Invited to the surreal world of a Mad Hatter tea party

Last Updated on Thursday, 29 February, 2024 at 9:05 am by Andre Camilleri

The Mad Hatter is a fictional character in Lewis Carroll’s 1865 book Alice Adventures in Wonderland and its 1871 sequel Through the Looking-Glass. The nonsensical antics of the characters in the Mad Hatter’s tea party story serve as a vehicle for the author to explore deeper philosophical and existential themes in Victorian times.

Here are some interpretations of the deeper meanings behind their nonsensical behaviour and how it can relate to the present day scenario. The absurdity of the tea party can be interpreted as a reflection of the existential confusion experienced by Malta’s citizens when grappling with questions of climate change, power cuts, environment protection and our true identity.

In the book, we meet a number of characters engaging in nonsensical conversations which challenge traditional notions of rationality and logic, inviting us all to question the stability and coherence of our own perceptions in the realm of daily financial scandals.

Not to forget the assassination of a blogger, who was demonised by state propaganda and is still awaiting genuine closure from her family after six years. The chaotic and irrational nature of the tea party serves as a metaphor for the inherent absurdity of a daily bombardment of NAO inspections, in its search for concealed abuses in state procurement, including unauthorised public expenditure (mostly by the multiple issue of direct orders).

This makes us conscious of our plight when we witness the growing number of low-wage families who strive to survive the mad rush to remain solvent till the end of the month’s cycle. The imaginative story written by Carroll depicts Victorian-age Britain in its convoluted absurdity and in doing so, reminds us of a negligent attitude of our resolve to fight climate change, maintain ecological balances, hail sustainability, halt the rise of congested air during our daily commutes caused by chaotic “bumper to bumper” traffic. It is a reality check which shows the futility of trying to impose order and meaning onto an island, which is attracting three million plus of low-value tourists (mostly renting Airbnb).

The nonsensical antics underscore the absurdity of our human endeavours and the ultimately futile quest for understanding ourselves in a demographic that was advised to recruit low-wage TCNs. Housing is now too expensive for them, and hospitals are brimming with patients who for lack of space, wait long hours in emergency halls on temporary stretchers.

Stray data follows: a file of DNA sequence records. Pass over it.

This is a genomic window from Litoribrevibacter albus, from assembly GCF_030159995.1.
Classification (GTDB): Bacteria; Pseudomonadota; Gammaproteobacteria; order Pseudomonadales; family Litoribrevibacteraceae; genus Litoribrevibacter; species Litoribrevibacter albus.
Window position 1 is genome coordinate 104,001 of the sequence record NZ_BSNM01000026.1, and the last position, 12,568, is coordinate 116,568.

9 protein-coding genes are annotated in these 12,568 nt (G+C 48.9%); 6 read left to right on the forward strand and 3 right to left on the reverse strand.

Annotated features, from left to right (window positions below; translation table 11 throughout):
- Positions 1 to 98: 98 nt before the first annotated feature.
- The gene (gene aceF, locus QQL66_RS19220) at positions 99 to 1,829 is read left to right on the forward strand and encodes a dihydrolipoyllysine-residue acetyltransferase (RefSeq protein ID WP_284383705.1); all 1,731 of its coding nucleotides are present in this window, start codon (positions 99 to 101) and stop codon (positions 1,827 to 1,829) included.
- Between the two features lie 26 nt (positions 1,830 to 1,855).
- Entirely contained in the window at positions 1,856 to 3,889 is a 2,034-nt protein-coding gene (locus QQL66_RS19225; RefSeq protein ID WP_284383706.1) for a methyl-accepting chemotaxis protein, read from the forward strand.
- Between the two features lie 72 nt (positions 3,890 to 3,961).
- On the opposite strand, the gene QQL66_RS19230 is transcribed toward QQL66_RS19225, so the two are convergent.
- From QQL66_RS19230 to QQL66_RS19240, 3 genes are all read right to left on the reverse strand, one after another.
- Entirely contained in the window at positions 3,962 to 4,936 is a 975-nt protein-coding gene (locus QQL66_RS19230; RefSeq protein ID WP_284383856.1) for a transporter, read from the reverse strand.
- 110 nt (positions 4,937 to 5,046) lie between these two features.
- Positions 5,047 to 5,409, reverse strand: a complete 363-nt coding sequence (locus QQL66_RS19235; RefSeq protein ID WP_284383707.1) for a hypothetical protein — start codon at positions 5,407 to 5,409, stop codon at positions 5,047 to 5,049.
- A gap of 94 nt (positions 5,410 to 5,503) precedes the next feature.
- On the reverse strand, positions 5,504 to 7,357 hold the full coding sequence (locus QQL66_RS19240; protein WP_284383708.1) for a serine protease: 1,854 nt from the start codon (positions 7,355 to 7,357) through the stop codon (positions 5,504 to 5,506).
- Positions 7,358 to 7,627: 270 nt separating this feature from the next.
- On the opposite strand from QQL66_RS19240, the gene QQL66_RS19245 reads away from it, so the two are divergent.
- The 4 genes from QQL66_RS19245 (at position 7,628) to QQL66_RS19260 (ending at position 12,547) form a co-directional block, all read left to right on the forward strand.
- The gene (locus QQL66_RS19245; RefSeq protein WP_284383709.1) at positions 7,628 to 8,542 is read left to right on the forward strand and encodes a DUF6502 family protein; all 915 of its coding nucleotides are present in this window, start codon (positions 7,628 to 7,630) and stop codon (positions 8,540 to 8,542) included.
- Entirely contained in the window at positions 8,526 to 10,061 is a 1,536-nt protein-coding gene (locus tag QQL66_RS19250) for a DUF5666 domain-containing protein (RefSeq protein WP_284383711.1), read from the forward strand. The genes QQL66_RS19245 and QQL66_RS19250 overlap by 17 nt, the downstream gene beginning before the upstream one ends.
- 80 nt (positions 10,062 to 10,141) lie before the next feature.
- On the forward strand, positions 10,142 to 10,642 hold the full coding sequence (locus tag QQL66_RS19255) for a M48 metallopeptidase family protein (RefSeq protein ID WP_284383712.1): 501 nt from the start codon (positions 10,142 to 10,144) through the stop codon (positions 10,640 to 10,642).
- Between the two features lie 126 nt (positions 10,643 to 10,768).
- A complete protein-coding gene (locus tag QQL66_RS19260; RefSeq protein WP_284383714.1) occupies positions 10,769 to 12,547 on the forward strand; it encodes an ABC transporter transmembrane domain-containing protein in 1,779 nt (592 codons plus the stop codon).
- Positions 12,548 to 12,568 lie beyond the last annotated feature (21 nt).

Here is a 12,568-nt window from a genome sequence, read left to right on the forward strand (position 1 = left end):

Back to the Alice in Wonderland story, one relates to the nonsensical conversations and riddles exchanged by the characters. Observers explore the human quest for meaning and purpose in a seemingly meaningless world with a full scale war in Ukraine and expanding hostilities in the Middle East. This challenges our sanity with endless repetition and lack of progress to end such wars, symbolises the existential ennui that arises from the search for meaning in an absurd universe. Invited tea imbibers reflect humanity’s struggle to find purpose in a world that often defies rational explanation. How can we partake of the surreal setting of this tea party scene when politicians assure us that we are living in a land of milk and honey with low unemployment, controlled prices due to a hushed “Stabbilta” scheme and a high economic performance of superlative GDP growth.

Banks are reporting bumper profits yet sadly no regulator defends depositors being deprived of recent rate increases advised by the ECB. Nobody stops the party and questions how our artificial existence can be interpreted as a critique of social conformity and the oppressive nature of societal norms.

The propaganda machine churns news from two exclusive TV stations hoodwinking islanders by proclaiming that we are living in a bubble of perpetual bliss. Regular issue of cheque payments whet the appetite of party loyalists who reminisce the golden years of L-Aqwa Zmien during the Joseph Muscat’s brief interregnum. Now with only 15 weeks to the highly contested MEP elections, both parties are beating the drums reminding one and all to vote.

Try to forget how the weekly COLA payments, hailed by MCSED, allegedly tackle all woes of rising cost of living problems, yet the state refuses to exempt from tax, such welfare cheques. But party apologists jettisons this absurdity, harken us all to join the tea party and celebrate the power of the omnipresent partisan umbrella which for plebs transcends logic and reason. Castille encourages the populace to embrace the whimsical and fantastical aspects of life, suggesting that adhering to party alliances offers a pathway to liberation from the limitations of rational thinking. Returning, to the Mad Hatter tea party, we cannot turn a blind eye that a paid piper (a young economist paid by the Tourism Ministry) made us believe how the funding of €145m to international film crews is beneficial to enhance our GDP – returning a miraculous multiple of three. Any serious economist challenges this fake conclusion (as expected, such a study is strongly barred from publication). 

In conclusion, the Mad Hatter tea party represents extremist figures on both the right and left ends of the political spectrum who both exhibit irrational and chaotic behaviour. These individuals often engage in surreal rhetoric that disrupts reasoned discourse and perpetuates divisiveness.

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